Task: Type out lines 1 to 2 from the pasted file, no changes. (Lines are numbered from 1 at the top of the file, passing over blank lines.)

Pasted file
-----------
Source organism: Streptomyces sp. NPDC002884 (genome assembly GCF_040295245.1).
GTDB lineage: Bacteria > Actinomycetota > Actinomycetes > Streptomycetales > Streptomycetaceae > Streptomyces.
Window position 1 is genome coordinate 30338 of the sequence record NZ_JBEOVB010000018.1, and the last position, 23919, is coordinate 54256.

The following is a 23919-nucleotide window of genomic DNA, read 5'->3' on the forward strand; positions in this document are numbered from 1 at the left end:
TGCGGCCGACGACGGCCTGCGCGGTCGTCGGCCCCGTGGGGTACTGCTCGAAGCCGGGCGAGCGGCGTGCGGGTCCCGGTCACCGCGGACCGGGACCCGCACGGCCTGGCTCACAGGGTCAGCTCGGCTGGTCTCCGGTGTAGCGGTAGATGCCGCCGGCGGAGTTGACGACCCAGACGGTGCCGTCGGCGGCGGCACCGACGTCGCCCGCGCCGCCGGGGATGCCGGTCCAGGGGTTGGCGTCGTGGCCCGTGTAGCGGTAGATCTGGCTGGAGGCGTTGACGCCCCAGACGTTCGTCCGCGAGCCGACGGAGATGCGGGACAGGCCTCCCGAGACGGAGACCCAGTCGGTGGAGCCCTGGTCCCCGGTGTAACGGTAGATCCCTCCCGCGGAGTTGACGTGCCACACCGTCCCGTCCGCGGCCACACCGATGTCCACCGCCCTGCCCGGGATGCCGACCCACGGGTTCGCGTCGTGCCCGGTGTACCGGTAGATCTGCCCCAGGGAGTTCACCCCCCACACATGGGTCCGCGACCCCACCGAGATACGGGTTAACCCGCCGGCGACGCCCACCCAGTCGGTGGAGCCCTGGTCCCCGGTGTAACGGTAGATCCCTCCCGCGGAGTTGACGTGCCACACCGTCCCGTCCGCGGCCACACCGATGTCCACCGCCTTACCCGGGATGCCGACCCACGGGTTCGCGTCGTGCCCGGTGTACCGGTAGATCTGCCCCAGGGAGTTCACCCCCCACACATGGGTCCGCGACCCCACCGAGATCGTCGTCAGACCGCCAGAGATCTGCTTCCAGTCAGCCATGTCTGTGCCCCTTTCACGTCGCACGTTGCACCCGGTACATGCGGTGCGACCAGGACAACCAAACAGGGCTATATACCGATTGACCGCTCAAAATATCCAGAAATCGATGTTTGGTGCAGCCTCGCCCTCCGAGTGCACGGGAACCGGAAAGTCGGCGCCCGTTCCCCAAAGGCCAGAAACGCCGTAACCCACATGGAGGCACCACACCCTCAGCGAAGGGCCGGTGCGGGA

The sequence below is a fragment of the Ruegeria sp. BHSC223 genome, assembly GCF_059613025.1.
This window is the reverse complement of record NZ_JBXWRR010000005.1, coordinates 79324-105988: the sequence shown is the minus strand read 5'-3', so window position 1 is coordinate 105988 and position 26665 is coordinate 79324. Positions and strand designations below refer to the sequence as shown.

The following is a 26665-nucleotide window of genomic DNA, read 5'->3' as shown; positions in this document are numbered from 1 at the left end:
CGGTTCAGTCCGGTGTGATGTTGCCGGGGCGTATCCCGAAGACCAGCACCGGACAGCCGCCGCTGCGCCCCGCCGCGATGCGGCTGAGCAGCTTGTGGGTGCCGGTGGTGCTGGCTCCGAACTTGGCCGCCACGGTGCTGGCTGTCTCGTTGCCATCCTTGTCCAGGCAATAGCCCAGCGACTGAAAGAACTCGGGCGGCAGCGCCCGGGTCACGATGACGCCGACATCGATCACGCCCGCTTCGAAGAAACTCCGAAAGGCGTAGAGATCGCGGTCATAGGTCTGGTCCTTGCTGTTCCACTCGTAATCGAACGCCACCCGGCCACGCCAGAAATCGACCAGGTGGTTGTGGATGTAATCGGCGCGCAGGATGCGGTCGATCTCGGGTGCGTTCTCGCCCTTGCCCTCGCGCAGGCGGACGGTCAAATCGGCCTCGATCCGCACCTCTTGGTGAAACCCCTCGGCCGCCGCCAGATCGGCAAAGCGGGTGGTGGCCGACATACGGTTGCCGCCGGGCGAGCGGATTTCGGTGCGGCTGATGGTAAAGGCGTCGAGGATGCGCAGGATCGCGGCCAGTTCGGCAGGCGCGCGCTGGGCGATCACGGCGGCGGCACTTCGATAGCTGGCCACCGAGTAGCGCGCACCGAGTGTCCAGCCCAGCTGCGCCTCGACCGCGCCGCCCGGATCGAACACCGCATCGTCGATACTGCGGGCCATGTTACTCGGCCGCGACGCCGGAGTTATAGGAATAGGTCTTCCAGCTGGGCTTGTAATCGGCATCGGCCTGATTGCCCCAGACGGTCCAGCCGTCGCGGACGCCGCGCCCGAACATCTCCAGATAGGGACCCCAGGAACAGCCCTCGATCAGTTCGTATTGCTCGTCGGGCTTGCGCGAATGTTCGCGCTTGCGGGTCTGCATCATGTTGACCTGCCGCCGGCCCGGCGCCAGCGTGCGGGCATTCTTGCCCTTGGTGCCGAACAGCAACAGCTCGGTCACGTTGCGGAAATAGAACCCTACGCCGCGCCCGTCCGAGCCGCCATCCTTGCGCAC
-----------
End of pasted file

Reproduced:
Source organism: Streptomyces sp. NPDC002884 (genome assembly GCF_040295245.1).
GTDB lineage: Bacteria > Actinomycetota > Actinomycetes > Streptomycetales > Streptomycetaceae > Streptomyces.